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Java Productivity Report 2011: India vs Rest of World


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Have you ever wondered what it’s like to be a Java developer in India? Which tools, containers and frameworks do Indian developers use? How do Indian development environments compare to the environments of other java developers globally? India is home to hundreds of thousands of Java developers, and we think that the show “Outsourced” shouldn’t be the only window into the daily work lives of India’s IT crowd. To illuminate the space, we collected information from over 1250 Indian developers in order to provide you with answers to questions like:

As a follow-up to this report, we’d like to ask you for your opinions on this data, and for responses related to the following questions:

  • What influences the differences we’ve found?
  • Do you feel that this small sampling is somewhat accurate, or way off?
  • Why are WebSphere and WebLogic so much more popular in India than RoW?
  • Is productivity a greater or lesser concern in India?
  • What other similarities and differences have you found?

Our Methodology

This report includes several comparisons between the data we received from our India survey and the Java EE Productivity Report, which we published early in 2011. We followed up that report with Reactions to the Java EE Productivity Report, which featured commentary from various reviewers, such as Joe Ottinger (of TheServerSide and GigaSpaces), Jason van Zyl (from Sonatype, talking about Maven), Duncan Mills (from Oracle, talking about Netbeans), Ian Skerett (of the Eclipse Foundation), Todd Williams (of Genuitec), Rich Sharples (on JBoss), Howard Lewis Ship (on Tapestry), Eelco Hillenius & Jeremy Thomerson (on Wicket), and Matt Raible & Ed Burns (on JSF).

In previous surveys, we emailed contacts that we met at JavaOne and other conferences, and announced the survey on sites like DZone and The Server Side.  Those methods may have a location bias and other self-selection biases. For the data on India, we had to do our best to ensure that the audience we reached was exclusively based in India, so we did something that we’ve never done before at ZeroTurnaround – we rented an email list, and asked that audience to complete the survey. This introduces other forms of bias, and we openly acknowledge it. In the worst case, this data may only serve to start a conversation, but if the data is indeed accurate, it may be used for other purposes. The choice is up to you, and the data is freely available for your own analysis.  Let’s get started.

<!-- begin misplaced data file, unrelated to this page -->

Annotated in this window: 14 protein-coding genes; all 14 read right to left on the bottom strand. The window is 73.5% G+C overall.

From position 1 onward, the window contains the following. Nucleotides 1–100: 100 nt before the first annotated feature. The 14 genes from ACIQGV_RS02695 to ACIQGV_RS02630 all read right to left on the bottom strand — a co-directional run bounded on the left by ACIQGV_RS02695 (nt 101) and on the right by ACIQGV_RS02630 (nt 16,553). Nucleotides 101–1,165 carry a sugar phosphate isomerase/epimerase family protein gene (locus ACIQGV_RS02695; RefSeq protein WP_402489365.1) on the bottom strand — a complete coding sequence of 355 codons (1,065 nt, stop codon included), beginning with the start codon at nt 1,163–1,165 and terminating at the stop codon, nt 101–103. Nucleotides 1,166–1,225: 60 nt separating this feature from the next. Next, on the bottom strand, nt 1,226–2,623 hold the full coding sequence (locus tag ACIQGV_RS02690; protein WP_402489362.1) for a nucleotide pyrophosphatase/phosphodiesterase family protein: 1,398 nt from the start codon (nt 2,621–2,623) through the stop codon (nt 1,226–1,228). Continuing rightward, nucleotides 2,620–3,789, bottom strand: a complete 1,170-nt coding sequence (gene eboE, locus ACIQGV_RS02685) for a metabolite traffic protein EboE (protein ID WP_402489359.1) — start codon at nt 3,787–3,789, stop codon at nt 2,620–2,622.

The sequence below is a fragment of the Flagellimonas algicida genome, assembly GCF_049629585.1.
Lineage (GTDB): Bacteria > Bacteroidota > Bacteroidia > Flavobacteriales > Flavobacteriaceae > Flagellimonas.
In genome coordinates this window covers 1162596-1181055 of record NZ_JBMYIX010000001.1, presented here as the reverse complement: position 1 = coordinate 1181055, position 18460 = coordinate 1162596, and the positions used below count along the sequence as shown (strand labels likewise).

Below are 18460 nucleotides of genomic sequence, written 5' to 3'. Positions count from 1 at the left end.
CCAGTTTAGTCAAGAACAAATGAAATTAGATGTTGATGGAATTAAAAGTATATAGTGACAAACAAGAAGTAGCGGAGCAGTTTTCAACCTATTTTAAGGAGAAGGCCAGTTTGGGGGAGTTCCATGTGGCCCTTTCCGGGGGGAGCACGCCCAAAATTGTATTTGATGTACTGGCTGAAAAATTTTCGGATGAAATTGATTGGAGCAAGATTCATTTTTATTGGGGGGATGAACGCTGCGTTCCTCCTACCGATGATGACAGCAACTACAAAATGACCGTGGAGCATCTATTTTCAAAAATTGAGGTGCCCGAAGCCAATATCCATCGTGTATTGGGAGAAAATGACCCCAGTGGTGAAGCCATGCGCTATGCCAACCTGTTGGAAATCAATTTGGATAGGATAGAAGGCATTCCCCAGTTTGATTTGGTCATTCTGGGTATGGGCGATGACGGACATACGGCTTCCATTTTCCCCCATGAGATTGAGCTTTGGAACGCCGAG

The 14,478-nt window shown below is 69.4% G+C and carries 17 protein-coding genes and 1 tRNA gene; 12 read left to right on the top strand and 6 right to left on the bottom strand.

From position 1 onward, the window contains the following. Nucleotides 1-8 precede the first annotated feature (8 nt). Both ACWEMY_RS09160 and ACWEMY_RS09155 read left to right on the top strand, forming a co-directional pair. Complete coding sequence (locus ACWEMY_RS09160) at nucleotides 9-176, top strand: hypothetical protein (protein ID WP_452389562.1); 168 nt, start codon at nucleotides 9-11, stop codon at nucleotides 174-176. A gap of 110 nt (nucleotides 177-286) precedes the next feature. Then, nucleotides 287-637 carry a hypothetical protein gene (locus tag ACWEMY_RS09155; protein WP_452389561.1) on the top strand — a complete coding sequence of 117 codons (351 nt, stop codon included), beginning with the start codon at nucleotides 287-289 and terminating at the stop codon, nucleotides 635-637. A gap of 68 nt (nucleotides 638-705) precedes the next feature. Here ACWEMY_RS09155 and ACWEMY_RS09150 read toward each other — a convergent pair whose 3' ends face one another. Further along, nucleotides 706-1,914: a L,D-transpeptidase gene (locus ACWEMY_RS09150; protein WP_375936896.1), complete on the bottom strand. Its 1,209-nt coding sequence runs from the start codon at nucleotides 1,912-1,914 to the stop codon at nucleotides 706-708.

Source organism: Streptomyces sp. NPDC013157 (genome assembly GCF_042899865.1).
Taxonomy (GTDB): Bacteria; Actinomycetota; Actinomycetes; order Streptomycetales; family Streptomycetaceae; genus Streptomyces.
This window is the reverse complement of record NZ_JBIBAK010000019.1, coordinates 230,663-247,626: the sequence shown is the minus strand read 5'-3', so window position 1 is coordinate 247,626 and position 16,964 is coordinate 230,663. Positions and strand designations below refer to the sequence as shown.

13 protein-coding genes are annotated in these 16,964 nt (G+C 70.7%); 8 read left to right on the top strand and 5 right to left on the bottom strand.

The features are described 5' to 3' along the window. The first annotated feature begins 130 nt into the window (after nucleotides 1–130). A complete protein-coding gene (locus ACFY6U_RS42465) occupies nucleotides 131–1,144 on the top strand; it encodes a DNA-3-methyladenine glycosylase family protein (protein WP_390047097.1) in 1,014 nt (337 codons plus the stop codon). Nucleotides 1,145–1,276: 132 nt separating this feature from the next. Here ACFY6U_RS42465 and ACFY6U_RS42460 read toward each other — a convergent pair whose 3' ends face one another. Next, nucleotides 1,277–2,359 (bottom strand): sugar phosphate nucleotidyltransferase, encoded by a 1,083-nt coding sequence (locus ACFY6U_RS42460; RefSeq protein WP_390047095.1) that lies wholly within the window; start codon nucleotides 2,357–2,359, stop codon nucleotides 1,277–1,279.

First, a look at some demographics…

We wanted to get a quick picture on the job profiles, industry/sector and the breakdown of Java versions in use in India, according to our survey results.

When asked about the respondents’ role at work, we found that 72% are directly involved in Java development as software developers, senior developers or engineers. Another 10% fell into the Management segment as project managers, directors or VPs involved with Java development teams. The remaining 18% fall into academic institutions as University professors or students, or identified themselves as some of the following: Software Architect, Technical Staff, Team Lead, Technology Architect, Business Development, Delivery Manager and Trainers.

When asked to describe which Industry or Sector of the workforce the respondents work in, the data showed that 31% selected the “Services” industry/sector, which includes system integration plus managed and professional services. Independent Software Vendors (ISV) took the number two position at 16%, and consulting firms, outsourcing firms, telecommunications providers and academic institutions each represent about 10% of the market.

Finally, we got some interesting data on Java versions used in India. Just over 68% of respondents use Java 5.0 or later, and 11% continue to use Java 1.4 or earlier. These choices were not mutually exclusive, nor required, so it is unclear what other respondents were using.

Build Tools Comparison

In our last report, Ant and Maven were nearly neck-to-neck, but there is a huge gap in use in development teams in India.

Maven adoption appears much lower in India compared to the RoW report, which had actually placed Maven with a slight lead over Ant (53% vs 50%). Perhaps name recognition (i.e. Apache Maven vs. Maven) led respondents to hesitate or misread the choices?

In any case, it would be great to find out more about this large discrepancy between Maven use in India, which is used by only 17% of respondents, versus the RoW segment. What could cause this?

We shall expand the number of choices for build tools as much as possible for our next survey to include those rising in popularity, such as Gradle.

IDE Popularity Comparison

The Eclipse IDE is still the market leader in India, lower penetration of IntelliJ IDEA in India has lead to NetBeans taking the #2 market spot.

IDE usage trends in India are relatively in-line with RoW, but a couple of significant exceptions are immediately visible. In terms of IDE popularity, the trends in the RoW appear to match up with India, with the exception of IntelliJ IDEA, which is greatly underrepresented in India compared to the rest of the world. In the RoW report, IntelliJ was used by 22% of survey respondents, compared to only 2% in India.

MyEclipse, NetBeans, JDeveloper and RAD pick up the slack for IntelliJ with larger market shares, demonstrating the reach of IBM and Oracle on the subcontinent. While less than 1% of RoW respondents mentioned using RAD, it claims 8% of the IDE market share in India. Small note: In the RoW report, the “Other” option was not offered, so the comparison here is not accurate.

Application Server Comparison

Heavier, enterprise-focused containers move in for the steal in India, turning the tables on more popular app servers in RoW